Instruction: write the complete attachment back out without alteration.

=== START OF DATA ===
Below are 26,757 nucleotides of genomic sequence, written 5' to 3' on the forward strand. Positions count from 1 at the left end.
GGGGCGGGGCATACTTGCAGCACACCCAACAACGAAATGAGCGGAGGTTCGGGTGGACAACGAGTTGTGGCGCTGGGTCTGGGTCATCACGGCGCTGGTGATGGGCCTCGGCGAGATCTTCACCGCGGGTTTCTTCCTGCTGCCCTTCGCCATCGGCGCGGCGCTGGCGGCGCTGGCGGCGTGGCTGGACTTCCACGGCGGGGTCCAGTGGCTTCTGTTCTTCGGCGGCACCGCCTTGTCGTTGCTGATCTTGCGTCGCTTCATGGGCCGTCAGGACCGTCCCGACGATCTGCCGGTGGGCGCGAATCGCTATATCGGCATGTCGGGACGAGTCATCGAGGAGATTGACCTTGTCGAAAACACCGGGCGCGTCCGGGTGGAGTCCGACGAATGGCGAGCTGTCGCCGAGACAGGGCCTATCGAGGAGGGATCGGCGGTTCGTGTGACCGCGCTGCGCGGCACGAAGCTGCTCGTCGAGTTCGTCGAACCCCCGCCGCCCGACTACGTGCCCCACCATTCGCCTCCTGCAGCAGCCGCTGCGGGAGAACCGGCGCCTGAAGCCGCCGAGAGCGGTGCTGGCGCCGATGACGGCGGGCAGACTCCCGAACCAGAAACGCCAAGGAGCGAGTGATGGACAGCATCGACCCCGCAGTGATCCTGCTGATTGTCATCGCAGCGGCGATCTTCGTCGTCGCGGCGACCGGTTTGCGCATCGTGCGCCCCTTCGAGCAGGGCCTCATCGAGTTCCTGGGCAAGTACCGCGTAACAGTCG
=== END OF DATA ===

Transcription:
Below are 26,757 nucleotides of genomic sequence, written 5' to 3' on the forward strand. Positions count from 1 at the left end.
GGGGCGGGGCATACTTGCAGCACACCCAACAACGAAATGAGCGGAGGTTCGGGTGGACAACGAGTTGTGGCGCTGGGTCTGGGTCATCACGGCGCTGGTGATGGGCCTCGGCGAGATCTTCACCGCGGGTTTCTTCCTGCTGCCCTTCGCCATCGGCGCGGCGCTGGCGGCGCTGGCGGCGTGGCTGGACTTCCACGGCGGGGTCCAGTGGCTTCTGTTCTTCGGCGGCACCGCCTTGTCGTTGCTGATCTTGCGTCGCTTCATGGGCCGTCAGGACCGTCCCGACGATCTGCCGGTGGGCGCGAATCGCTATATCGGCATGTCGGGACGAGTCATCGAGGAGATTGACCTTGTCGAAAACACCGGGCGCGTCCGGGTGGAGTCCGACGAATGGCGAGCTGTCGCCGAGACAGGGCCTATCGAGGAGGGATCGGCGGTTCGTGTGACCGCGCTGCGCGGCACGAAGCTGCTCGTCGAGTTCGTCGAACCCCCGCCGCCCGACTACGTGCCCCACCATTCGCCTCCTGCAGCAGCCGCTGCGGGAGAACCGGCGCCTGAAGCCGCCGAGAGCGGTGCTGGCGCCGATGACGGCGGGCAGACTCCCGAACCAGAAACGCCAAGGAGCGAGTGATGGACAGCATCGACCCCGCAGTGATCCTGCTGATTGTCATCGCAGCGGCGATCTTCGTCGTCGCGGCGACCGGTTTGCGCATCGTGCGCCCCTTCGAGCAGGGCCTCATCGAGTTCCTGGGCAAGTACCGCGTAACAGTCG